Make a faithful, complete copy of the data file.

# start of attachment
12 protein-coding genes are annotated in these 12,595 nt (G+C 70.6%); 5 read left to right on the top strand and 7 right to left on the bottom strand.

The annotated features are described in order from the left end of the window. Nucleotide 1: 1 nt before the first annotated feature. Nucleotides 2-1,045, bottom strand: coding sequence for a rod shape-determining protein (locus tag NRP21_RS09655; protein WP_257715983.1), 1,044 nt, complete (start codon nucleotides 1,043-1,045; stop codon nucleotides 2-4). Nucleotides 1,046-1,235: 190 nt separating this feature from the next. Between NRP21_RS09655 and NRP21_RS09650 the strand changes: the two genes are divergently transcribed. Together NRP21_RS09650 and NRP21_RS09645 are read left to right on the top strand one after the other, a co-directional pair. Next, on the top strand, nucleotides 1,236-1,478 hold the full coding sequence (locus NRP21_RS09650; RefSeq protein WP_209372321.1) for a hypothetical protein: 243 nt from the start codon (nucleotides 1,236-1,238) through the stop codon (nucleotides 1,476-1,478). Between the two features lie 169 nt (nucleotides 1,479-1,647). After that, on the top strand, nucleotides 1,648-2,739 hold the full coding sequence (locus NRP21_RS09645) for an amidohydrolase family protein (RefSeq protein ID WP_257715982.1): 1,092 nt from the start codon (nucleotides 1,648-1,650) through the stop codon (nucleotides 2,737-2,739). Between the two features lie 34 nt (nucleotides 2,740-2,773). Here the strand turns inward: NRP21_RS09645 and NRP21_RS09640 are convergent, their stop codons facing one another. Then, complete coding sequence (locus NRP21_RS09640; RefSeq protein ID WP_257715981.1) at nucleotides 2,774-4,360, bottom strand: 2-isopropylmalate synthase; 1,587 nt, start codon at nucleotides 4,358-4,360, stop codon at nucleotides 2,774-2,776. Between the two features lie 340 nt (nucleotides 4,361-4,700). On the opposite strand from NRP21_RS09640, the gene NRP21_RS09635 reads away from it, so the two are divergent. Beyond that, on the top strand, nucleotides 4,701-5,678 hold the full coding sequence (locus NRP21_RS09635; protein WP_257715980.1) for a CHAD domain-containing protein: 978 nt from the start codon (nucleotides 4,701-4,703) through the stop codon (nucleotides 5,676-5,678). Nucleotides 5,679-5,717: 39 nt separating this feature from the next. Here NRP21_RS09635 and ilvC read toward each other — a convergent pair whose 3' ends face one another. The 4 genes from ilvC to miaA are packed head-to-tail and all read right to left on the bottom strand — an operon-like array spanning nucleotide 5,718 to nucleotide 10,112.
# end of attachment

12 protein-coding genes are annotated in these 12,595 nt (G+C 70.6%); 5 read left to right on the top strand and 7 right to left on the bottom strand.

The annotated features are described in order from the left end of the window. Nucleotide 1: 1 nt before the first annotated feature. Nucleotides 2-1,045, bottom strand: coding sequence for a rod shape-determining protein (locus tag NRP21_RS09655; protein WP_257715983.1), 1,044 nt, complete (start codon nucleotides 1,043-1,045; stop codon nucleotides 2-4). Nucleotides 1,046-1,235: 190 nt separating this feature from the next. Between NRP21_RS09655 and NRP21_RS09650 the strand changes: the two genes are divergently transcribed. Together NRP21_RS09650 and NRP21_RS09645 are read left to right on the top strand one after the other, a co-directional pair. Next, on the top strand, nucleotides 1,236-1,478 hold the full coding sequence (locus NRP21_RS09650; RefSeq protein WP_209372321.1) for a hypothetical protein: 243 nt from the start codon (nucleotides 1,236-1,238) through the stop codon (nucleotides 1,476-1,478). Between the two features lie 169 nt (nucleotides 1,479-1,647). After that, on the top strand, nucleotides 1,648-2,739 hold the full coding sequence (locus NRP21_RS09645) for an amidohydrolase family protein (RefSeq protein ID WP_257715982.1): 1,092 nt from the start codon (nucleotides 1,648-1,650) through the stop codon (nucleotides 2,737-2,739). Between the two features lie 34 nt (nucleotides 2,740-2,773). Here the strand turns inward: NRP21_RS09645 and NRP21_RS09640 are convergent, their stop codons facing one another. Then, complete coding sequence (locus NRP21_RS09640; RefSeq protein ID WP_257715981.1) at nucleotides 2,774-4,360, bottom strand: 2-isopropylmalate synthase; 1,587 nt, start codon at nucleotides 4,358-4,360, stop codon at nucleotides 2,774-2,776. Between the two features lie 340 nt (nucleotides 4,361-4,700). On the opposite strand from NRP21_RS09640, the gene NRP21_RS09635 reads away from it, so the two are divergent. Beyond that, on the top strand, nucleotides 4,701-5,678 hold the full coding sequence (locus NRP21_RS09635; protein WP_257715980.1) for a CHAD domain-containing protein: 978 nt from the start codon (nucleotides 4,701-4,703) through the stop codon (nucleotides 5,676-5,678). Nucleotides 5,679-5,717: 39 nt separating this feature from the next. Here NRP21_RS09635 and ilvC read toward each other — a convergent pair whose 3' ends face one another. The 4 genes from ilvC to miaA are packed head-to-tail and all read right to left on the bottom strand — an operon-like array spanning nucleotide 5,718 to nucleotide 10,112.